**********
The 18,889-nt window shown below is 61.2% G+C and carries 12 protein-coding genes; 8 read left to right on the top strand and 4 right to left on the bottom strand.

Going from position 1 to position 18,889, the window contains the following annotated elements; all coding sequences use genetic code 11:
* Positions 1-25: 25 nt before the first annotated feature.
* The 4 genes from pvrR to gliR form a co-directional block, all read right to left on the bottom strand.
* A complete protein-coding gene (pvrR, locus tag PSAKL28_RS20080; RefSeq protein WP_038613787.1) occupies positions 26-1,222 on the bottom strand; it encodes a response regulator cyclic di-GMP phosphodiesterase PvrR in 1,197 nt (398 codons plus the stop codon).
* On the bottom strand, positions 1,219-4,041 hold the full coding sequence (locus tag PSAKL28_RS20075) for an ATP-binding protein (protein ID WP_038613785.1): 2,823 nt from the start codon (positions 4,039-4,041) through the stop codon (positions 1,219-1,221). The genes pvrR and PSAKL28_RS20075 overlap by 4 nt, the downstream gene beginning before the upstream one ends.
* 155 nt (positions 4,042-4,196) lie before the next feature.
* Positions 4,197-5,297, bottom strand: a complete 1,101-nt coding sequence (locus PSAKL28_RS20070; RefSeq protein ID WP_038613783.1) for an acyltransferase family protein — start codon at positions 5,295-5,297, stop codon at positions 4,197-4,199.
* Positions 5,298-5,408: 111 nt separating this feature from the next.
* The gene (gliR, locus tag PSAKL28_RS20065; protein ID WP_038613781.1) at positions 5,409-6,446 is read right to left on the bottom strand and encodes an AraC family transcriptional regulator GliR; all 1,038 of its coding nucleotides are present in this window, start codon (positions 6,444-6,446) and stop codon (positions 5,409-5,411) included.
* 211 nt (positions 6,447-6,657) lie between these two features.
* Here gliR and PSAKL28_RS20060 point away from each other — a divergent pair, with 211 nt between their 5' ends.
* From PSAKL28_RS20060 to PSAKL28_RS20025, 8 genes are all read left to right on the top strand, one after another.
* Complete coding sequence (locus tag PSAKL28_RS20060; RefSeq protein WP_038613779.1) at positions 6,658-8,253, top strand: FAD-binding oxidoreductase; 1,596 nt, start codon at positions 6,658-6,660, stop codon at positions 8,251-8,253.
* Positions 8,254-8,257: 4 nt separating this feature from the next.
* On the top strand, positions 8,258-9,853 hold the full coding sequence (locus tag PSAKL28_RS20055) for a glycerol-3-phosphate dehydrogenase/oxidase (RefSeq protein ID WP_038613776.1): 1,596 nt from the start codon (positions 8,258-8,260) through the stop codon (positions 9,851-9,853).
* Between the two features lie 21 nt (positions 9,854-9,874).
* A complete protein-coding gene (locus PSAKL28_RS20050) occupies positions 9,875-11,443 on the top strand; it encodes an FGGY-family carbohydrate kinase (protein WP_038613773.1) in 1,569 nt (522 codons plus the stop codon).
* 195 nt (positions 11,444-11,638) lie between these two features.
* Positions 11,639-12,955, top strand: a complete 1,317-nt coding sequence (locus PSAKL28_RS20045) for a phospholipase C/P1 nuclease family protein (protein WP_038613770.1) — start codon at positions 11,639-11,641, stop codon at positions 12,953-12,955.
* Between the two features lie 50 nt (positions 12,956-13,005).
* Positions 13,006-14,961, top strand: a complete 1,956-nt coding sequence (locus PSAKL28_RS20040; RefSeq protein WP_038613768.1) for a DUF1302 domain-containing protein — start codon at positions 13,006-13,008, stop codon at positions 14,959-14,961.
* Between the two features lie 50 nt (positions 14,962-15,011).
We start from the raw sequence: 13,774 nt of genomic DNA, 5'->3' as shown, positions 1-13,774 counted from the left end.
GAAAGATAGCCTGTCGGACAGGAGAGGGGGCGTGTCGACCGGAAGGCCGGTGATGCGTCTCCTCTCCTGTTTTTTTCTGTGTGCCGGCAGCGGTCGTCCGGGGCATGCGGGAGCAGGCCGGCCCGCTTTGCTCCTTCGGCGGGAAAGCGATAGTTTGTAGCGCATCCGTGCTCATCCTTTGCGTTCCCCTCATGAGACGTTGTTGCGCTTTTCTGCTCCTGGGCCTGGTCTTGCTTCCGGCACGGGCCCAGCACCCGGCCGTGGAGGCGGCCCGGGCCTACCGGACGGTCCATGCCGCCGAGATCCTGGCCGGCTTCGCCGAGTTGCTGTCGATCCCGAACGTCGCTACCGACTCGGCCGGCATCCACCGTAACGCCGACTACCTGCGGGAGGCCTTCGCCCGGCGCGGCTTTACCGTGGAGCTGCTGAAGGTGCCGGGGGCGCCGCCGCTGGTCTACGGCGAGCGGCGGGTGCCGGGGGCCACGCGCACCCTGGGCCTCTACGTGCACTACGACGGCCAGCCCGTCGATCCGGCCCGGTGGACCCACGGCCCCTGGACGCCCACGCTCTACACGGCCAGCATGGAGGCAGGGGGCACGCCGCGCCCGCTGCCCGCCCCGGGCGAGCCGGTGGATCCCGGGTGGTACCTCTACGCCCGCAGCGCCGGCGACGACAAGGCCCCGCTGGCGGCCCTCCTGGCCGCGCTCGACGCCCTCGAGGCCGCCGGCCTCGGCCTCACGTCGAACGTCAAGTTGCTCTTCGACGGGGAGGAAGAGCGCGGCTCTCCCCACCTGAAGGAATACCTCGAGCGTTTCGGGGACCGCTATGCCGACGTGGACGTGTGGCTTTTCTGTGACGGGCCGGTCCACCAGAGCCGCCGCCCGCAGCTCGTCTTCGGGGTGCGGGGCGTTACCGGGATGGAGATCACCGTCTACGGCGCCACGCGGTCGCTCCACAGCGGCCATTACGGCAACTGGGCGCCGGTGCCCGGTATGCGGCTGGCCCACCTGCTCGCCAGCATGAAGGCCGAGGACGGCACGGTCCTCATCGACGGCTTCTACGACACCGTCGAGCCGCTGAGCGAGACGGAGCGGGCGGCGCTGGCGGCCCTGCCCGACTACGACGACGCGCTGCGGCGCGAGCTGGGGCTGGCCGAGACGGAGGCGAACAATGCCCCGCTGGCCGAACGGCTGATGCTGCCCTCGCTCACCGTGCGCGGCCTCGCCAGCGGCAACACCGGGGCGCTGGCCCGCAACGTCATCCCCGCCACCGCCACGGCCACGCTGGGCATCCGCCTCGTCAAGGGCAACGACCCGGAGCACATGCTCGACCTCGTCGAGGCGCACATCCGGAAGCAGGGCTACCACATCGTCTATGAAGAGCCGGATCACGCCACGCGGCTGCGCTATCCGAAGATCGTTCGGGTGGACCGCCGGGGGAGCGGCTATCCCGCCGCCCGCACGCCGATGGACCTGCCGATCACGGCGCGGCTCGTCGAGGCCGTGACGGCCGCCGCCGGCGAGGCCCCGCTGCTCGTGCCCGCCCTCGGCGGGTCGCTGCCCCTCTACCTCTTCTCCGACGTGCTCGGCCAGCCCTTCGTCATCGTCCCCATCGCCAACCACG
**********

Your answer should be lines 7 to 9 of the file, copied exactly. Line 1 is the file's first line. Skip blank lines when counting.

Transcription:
* 155 nt (positions 4,042-4,196) lie before the next feature.
* Positions 4,197-5,297, bottom strand: a complete 1,101-nt coding sequence (locus PSAKL28_RS20070; RefSeq protein ID WP_038613783.1) for an acyltransferase family protein — start codon at positions 5,295-5,297, stop codon at positions 4,197-4,199.
* Positions 5,298-5,408: 111 nt separating this feature from the next.